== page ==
On the other hand, homology and cohomology are also related to one another by some special theorems, such as Poincare duality and the Universal Coefficient Theorem.

The rough intuition for Poincare duality (and indeed, a fake proof was given by Poincare himself along these lines) was that there are two reasonable ways of formulating how to dualize a chain complex where the objects look like simplices. One is to replace the simplices with dual simpliices, i.e. replace the vertices with top cells, the edges with second-to-top faces, and so on. The other way is the algebraic construction of a cohomology theory, where you form the dual module of every group in the chain complex, by taking $C^k := \hom(C_k, \mathbb{Z})$. It turns out that there is a dual pairing $C_k(M) \otimes C_{n-k}(M) \to \mathbb{Z}$ given by counting signed intersections, and this pairing can often induce an isomorphism between $k$ chains and $n-k$ cochains, since the boundary operation is essentially carrying all the same data as the incidence relation for the duals.

For this reason, when one is studying cohomology with differential forms, you are actually studying (by one of these theorems that says all cohomology theories that satisfy modest axioms are isomorphic!) studying the geometry of a dual triangulation of your space. This gives you intuition for why they should be similar, but can often be different. Especially when one is studying De Rham cohomology, because there, the coefficients are in the field $\mathbb{R}$, so the coefficients do not allow you to see 'half holes' such as in the projective space. In that space (if you haven't seen this example) there is a loop which does not bound a disk, but if you traverse the loop twice, now it does bound a disk. The general relationship between the different theories' and their coefficients is the purpose of the UCT above. Changing the coefficients can change what your computations can 'see,' but this is another story.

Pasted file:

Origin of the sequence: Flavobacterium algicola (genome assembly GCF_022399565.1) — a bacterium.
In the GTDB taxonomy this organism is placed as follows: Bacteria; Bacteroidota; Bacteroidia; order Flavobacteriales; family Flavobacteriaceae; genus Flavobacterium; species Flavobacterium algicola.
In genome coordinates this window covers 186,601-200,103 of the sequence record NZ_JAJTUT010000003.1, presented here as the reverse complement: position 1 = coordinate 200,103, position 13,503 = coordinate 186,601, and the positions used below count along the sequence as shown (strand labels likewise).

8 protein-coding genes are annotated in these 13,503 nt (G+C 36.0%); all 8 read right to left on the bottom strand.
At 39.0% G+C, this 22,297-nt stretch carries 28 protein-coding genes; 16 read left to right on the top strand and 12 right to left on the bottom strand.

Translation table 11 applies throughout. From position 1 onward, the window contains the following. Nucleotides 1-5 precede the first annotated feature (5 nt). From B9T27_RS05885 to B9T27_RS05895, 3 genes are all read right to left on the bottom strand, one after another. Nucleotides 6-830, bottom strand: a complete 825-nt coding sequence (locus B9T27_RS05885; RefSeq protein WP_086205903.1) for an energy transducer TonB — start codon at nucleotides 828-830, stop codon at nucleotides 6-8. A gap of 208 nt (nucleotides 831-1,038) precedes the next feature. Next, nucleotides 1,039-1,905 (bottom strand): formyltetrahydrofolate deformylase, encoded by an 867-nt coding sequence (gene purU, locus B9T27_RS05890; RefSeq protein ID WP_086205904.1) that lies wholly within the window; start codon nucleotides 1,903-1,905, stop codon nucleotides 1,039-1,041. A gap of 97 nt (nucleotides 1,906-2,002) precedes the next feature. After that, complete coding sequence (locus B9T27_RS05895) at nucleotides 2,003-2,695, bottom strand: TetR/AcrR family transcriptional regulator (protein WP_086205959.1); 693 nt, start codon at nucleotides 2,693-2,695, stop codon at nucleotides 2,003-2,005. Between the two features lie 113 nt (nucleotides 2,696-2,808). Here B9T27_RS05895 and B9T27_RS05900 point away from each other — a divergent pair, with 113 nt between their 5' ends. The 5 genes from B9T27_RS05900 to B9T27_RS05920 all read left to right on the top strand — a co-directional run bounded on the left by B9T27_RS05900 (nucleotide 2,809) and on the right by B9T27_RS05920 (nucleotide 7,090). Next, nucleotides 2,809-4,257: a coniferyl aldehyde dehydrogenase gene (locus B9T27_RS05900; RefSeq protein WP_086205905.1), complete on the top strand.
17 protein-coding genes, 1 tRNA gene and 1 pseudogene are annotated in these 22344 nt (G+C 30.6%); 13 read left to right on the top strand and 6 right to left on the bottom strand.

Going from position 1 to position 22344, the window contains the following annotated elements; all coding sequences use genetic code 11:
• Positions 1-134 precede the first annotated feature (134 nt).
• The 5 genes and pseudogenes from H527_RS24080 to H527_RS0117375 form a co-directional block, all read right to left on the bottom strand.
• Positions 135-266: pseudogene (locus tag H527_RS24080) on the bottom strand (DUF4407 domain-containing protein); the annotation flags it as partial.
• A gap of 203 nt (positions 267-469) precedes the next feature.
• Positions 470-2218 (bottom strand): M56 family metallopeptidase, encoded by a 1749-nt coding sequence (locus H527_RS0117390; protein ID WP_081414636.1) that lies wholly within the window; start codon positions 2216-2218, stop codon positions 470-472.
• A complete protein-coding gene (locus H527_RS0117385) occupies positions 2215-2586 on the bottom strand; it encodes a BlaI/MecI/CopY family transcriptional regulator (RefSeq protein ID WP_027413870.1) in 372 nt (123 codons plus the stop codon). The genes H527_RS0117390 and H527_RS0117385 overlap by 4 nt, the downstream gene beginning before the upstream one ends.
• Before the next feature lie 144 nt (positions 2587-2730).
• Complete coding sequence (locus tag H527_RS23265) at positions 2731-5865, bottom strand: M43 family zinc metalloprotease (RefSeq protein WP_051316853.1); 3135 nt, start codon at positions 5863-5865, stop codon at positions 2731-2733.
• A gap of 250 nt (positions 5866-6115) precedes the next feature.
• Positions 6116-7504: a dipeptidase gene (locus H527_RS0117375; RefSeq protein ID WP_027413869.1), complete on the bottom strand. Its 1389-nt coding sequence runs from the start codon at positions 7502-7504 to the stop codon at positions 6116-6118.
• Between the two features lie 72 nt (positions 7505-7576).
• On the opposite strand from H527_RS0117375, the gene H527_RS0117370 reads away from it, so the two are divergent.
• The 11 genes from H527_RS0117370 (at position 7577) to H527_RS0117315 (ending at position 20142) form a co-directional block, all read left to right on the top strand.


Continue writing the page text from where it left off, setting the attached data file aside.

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  • $\begingroup$ Wow! Thanks for taking the time to write up such a thorough answer. That definitely helps in understanding the similarities between homology and co-homology. $\endgroup$
    – chaad
    Apr 21 '20 at 12:28
  • $\begingroup$ Gladly. The reason that we spend a lot of time emphasizing cohomology over homology, is because cohomology ends up being a finer invariant. Even though it looks like they are similar, cohomology contains more data, because the separate cohomology groups can be combined into a ring. For differential forms, the wedge product tells you how to multiply forms. It's possible for spaces to have the same groups, but the product operation works out differently. This is the sorta thing that becomes manifestly clear the deeper you go into the subject. $\endgroup$ Apr 21 '20 at 18:52
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The intuitive reason for why closed forms detect holes is the existence of Stokes' theorem. One of the consequences of Stokes is, for example, that for a closed $1$-form $\omega$ and a path $c$, the value of $\int_{c} \omega$ is invariant if we move $c$ around via an homotopy. If there is another path $c'$ which has a different value for $\int_{c'}\omega$, then we cannot move $c$ around and end in $c'$, thus "there is a hole" of some kind.

It is also arguably the formal reason, since the de Rham map \begin{align*} \Omega_n(X) &\to \mathrm{Hom}(C_n(X),\mathbb{R})\\ \omega &\mapsto (\sigma \mapsto \int_{\sigma}\omega) \end{align*} depends on Stokes to even be a chain map. The de Rham theorem then says it induces an isomorphism on the cohomology level, and since the right side is singular cohomology you recover the frequently used "holes" analogy.

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  • $\begingroup$ That's a very nice intuitive way to think about it: the path $c$ can't deform to $c'$ because a hole is "in the way". Thanks for the reply! $\endgroup$
    – chaad
    Apr 21 '20 at 12:29